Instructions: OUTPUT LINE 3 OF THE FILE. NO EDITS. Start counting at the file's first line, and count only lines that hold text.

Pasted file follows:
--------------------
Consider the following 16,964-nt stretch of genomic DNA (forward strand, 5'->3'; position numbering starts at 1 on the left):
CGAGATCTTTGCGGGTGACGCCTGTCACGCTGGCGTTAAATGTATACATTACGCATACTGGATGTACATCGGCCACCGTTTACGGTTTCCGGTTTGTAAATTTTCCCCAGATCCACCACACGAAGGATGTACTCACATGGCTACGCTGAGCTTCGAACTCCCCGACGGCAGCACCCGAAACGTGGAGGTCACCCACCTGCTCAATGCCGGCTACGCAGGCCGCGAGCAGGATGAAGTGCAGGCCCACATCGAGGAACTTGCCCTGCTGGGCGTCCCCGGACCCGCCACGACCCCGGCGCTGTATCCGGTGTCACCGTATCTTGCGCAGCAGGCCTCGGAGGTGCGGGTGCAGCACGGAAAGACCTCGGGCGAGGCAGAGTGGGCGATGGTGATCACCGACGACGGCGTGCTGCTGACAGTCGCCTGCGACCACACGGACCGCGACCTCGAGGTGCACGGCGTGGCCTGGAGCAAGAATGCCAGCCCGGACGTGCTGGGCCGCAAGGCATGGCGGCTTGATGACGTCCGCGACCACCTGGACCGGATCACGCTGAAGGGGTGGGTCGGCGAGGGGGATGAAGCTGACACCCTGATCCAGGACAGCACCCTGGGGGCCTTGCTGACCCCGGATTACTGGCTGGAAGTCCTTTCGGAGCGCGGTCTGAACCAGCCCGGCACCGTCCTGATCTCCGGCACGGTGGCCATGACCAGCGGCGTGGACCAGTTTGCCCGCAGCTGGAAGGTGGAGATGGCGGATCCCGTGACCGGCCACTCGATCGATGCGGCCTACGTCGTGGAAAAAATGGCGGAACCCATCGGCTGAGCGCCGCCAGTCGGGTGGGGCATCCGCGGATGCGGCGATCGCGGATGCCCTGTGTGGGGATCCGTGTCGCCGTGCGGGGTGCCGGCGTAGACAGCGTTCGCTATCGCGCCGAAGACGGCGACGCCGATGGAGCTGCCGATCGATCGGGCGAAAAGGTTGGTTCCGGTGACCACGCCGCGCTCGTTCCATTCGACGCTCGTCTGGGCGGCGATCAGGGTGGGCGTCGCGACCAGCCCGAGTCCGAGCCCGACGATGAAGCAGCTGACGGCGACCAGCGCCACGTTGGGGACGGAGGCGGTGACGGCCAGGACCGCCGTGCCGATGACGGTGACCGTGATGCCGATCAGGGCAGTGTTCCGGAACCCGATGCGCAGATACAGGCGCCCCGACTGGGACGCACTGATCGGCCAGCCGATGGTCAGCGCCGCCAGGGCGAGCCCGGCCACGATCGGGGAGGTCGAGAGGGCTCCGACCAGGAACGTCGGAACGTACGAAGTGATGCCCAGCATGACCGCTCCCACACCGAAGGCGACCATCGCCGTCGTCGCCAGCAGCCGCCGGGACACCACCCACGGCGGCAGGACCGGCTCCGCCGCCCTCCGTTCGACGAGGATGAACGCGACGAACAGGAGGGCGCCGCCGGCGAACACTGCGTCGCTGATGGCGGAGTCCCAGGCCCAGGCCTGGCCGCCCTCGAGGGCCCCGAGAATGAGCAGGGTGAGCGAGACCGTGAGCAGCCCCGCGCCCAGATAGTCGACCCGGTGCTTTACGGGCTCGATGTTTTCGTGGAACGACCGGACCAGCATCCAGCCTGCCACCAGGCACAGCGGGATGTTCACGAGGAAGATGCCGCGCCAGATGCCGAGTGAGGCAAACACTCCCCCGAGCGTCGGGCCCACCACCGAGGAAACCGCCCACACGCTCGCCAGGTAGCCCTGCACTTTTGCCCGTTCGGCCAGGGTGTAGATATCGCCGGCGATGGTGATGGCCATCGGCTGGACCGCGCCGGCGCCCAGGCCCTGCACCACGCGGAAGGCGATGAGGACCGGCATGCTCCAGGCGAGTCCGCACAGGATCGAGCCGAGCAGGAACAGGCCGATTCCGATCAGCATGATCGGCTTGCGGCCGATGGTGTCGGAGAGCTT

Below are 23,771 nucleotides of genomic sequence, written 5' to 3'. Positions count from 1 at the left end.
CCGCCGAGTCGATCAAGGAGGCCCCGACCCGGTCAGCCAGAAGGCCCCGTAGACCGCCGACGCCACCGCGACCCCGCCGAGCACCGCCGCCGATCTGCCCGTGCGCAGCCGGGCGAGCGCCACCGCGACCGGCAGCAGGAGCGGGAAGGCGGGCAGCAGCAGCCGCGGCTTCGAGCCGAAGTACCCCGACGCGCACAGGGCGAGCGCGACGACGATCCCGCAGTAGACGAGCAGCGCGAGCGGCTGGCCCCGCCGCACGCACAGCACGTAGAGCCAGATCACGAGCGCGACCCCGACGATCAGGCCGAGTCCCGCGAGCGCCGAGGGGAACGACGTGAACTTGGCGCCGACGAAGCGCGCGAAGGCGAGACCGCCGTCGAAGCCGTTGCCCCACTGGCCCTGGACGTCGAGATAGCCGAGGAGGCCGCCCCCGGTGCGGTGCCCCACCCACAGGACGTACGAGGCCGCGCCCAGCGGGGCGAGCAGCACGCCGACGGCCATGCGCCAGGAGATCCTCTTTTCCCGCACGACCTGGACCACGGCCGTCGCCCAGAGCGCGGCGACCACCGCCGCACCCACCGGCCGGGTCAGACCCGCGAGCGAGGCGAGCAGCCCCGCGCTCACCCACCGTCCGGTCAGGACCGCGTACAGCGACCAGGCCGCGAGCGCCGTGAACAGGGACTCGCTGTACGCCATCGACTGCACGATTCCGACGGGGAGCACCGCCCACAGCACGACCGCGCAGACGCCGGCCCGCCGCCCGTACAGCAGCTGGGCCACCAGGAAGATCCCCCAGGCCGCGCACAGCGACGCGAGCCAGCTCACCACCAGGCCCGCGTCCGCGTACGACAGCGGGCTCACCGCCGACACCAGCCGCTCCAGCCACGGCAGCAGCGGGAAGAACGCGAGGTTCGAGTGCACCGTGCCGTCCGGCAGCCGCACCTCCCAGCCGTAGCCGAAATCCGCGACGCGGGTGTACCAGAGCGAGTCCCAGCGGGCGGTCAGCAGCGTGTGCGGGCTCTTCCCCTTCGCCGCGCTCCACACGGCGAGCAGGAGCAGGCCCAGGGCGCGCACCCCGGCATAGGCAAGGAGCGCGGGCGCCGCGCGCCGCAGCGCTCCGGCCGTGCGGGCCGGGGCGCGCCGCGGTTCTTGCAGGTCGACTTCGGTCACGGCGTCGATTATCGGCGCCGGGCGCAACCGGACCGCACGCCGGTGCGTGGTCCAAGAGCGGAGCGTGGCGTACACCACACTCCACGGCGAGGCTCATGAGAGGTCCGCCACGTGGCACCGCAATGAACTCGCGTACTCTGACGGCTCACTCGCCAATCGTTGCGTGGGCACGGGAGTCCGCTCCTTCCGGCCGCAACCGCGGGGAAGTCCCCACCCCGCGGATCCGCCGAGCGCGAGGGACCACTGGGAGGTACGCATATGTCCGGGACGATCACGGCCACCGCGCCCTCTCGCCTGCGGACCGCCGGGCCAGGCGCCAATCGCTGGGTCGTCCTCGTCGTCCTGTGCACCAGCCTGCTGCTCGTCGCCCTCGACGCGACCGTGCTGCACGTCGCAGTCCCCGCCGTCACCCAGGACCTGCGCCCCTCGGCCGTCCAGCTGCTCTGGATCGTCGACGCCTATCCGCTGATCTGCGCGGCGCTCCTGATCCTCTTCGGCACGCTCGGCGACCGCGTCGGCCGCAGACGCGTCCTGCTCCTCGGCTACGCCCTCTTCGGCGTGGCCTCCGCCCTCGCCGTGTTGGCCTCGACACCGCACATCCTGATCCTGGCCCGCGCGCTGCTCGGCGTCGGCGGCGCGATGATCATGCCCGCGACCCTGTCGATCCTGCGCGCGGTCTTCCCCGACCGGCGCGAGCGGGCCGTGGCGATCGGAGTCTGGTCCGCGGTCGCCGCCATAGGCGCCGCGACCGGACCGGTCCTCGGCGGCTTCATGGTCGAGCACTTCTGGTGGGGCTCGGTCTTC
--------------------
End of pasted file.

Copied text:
Below are 23,771 nucleotides of genomic sequence, written 5' to 3'. Positions count from 1 at the left end.